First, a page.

Working remotely comes with enormous freedom, but we need to be intentional about maintaining work-life balance.
With the start of the pandemic, most of us found ourselves working from home whether we liked it or not. But that doesn’t mean we can’t learn to thrive there. With the world, and our offices, opening up again, many of us may decide to maintain the freedoms of remote work long-term in some way or another. That means developing a more sustainable approach to work-life balance.
There’s plenty of advice out there on the internet on how to balance work and home life, and most of it amounts to a set of principles that might work for some but not for others. At UpTeam, we know that everyone has their own rhythm. One-size-fits-all approaches often don’t make the cut. It’s is why we’re encouraging remote workers to use this time to get to know themselves better.
It’s not unusual to feel like you are floundering when boundaries between work and life start to blur. When that happens, we often need to set up structures to prevent one part of our day from spilling into the other. Or maybe you are of those who thrive with a more integrated life and are able to jump from one “mode” to another with ease. No one approach is better than the other, we just need to know how we operate and what options we have.
We at UpTeam don’t have any “top rules” for you to follow. What we have done is put together a few questions to ask yourself when figuring out what rhythm works best for you.
How To Spend Your Time
Some of us are able to roll out of bed and hit the ground running – others need time and space to prepare for the day. While ditching the morning commute is one of the great benefits of remote work, the danger remains that, once we start working at home, it’ll be hard to stop.
If you need boundaries between your “on” and “off” time, try to create some kind of barrier between them. Maybe that means starting and ending at a specific hour, or maybe that means taking a 20 minute walk around the neighbourhood listening to a favorite podcast to recreate a ‘commute’ and get into the zone. Even if you’re good to go from the start, creating some kind of concrete transition ritual (drinking coffee, listening to death metal, whatever works) can get your brain into work-mode faster – and, if you have a transition ritual out of your work time, it might help you relax easier.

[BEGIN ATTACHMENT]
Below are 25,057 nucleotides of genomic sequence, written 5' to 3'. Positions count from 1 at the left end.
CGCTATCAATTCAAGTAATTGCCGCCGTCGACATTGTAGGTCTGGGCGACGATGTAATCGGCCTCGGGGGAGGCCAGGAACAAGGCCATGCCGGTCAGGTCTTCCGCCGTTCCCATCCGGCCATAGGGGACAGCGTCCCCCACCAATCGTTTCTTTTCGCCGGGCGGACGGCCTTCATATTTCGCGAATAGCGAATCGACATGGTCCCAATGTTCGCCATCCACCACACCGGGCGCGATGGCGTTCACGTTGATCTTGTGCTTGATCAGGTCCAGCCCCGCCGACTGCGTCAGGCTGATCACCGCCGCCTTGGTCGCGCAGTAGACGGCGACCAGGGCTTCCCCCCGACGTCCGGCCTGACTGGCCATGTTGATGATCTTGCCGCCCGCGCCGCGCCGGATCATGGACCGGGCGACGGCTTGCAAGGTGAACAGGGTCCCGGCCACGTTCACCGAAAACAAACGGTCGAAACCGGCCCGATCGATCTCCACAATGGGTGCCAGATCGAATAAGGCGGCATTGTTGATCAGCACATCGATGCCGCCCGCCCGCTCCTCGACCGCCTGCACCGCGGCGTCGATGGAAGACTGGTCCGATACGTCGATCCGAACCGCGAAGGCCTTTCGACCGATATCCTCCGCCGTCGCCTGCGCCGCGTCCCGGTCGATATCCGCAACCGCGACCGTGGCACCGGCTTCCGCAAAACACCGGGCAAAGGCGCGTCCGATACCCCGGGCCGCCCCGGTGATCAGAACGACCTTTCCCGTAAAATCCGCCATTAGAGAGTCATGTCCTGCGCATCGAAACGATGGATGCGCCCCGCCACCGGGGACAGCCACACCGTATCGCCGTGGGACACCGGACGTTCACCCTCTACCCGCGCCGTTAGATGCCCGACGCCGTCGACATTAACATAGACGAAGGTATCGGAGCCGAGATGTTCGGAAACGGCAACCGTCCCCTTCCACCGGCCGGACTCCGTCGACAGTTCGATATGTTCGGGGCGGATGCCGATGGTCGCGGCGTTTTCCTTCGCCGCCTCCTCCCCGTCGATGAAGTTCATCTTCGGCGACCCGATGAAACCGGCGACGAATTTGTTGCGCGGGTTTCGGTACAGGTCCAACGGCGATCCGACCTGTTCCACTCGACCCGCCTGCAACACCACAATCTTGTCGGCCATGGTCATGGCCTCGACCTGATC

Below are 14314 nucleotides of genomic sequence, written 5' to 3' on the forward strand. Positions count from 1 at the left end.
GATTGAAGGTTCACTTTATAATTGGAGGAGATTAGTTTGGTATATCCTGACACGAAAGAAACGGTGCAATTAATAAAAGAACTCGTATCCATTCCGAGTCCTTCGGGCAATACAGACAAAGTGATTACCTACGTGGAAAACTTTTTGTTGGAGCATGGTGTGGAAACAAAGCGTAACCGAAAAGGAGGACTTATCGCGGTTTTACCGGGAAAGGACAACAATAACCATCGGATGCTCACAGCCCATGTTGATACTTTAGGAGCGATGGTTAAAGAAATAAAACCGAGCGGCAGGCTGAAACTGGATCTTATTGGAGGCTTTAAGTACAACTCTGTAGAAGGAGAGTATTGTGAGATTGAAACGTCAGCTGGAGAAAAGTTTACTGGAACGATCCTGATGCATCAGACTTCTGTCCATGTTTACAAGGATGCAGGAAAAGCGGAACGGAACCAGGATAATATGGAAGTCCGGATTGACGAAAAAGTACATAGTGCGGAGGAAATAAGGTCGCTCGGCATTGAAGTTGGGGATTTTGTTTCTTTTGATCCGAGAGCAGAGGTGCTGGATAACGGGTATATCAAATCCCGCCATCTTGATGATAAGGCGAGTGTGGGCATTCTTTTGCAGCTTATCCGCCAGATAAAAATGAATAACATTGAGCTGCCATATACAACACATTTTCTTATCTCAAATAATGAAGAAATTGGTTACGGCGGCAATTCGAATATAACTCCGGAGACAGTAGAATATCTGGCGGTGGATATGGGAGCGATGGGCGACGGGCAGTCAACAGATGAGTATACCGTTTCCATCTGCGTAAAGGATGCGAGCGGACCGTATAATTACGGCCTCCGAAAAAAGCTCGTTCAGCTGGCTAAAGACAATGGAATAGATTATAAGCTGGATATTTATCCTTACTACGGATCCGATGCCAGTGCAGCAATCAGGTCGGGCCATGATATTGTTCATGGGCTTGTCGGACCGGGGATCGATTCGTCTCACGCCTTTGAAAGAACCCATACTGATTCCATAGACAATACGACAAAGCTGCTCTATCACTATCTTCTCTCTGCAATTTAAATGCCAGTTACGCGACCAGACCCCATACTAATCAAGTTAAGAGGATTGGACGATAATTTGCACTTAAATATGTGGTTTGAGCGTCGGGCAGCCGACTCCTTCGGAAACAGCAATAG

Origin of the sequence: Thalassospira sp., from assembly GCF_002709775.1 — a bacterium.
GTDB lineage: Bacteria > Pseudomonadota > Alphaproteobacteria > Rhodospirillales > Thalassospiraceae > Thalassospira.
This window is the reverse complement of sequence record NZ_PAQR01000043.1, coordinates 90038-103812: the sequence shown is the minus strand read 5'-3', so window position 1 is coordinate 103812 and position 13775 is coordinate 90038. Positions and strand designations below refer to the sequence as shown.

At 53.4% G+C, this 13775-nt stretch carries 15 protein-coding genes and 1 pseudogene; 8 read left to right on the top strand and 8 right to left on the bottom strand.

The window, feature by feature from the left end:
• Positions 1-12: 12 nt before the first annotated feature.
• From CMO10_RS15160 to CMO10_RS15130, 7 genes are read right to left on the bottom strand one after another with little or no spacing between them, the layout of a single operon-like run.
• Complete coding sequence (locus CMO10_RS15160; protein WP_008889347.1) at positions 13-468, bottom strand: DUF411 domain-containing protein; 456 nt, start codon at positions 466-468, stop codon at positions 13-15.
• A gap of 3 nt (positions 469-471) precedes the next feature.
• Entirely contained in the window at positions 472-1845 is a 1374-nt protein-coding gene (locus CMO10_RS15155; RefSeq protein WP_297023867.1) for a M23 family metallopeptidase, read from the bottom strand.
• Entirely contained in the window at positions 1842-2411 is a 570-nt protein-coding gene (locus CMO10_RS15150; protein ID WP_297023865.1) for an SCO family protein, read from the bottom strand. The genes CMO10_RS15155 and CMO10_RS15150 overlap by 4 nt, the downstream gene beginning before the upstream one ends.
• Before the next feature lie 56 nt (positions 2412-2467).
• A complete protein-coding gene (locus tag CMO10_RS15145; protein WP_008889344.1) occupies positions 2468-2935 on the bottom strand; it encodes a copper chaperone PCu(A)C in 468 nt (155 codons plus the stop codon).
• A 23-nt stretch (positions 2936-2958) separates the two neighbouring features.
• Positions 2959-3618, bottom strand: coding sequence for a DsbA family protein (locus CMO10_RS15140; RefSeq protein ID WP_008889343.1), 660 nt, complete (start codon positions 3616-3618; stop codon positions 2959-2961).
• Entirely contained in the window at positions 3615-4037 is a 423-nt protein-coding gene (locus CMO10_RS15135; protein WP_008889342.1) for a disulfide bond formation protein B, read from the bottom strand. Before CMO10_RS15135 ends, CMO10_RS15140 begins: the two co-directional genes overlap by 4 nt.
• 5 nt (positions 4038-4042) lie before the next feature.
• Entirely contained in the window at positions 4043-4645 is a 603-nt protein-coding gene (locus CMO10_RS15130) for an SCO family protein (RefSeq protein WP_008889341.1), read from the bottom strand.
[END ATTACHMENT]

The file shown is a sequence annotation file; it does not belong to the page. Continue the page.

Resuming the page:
Another huge question is about rhythm. Do you work better in large chunks? Then take large chunks. Do you like quick spurts? Then set your pomodoro clock or take a long siesta in the afternoon. Then there’s the question of consistency – some need to have a daily rhythm to keep them accountable, while others find a weekly rhythm more freeing.
It’s not that often that we have the opportunity to figure out our relationship to our time. Use it.
Shape Your Space
There are plenty of questions to ask yourself when setting up your optimal work space – the first being: how many spaces are optimal?
Many remote workers have extolled the benefits of having different areas at home that they can switch between. While not all of us have the luxury of having large homes, there are plenty of ways to recreate this effect: only working from specific areas (the kitchen table, the patio), not taking work to bed and so on.
You’ll have to decide what your style will be when it comes to mixing work and life, though. Are you going to eat while you work, or are you going to keep these activities in different spaces? Will you get “in the game” by having specific tasks associated with different areas of your home, or are you less distracted by doing everything in one place?
For some, loosening COVID-19 restrictions also provides the opportunity to work remotely outside the home from cafes or patios with wifi. Get to know your tolerance for movement and noise to figure out if this is an option that works for you. For many of us, getting in that extra bit of stimulation (and time among people) helps make our workday richer and adds to our sense of balance.
You Do You
There is no one way to achieve work-life balance, but knowing what questions to ask yourself is the first step to empowering your day. Play to your strengths and figure out what works for you. Remember that sometimes a rhythm feels good for a while and then you’ll have to find a new one – don’t beat yourself up if you don’t fit into yesterday’s shoes. The pandemic is a time when we’re realizing we need to be kind to ourselves and listen to what we need.
And last of all: be creative, and make it fun.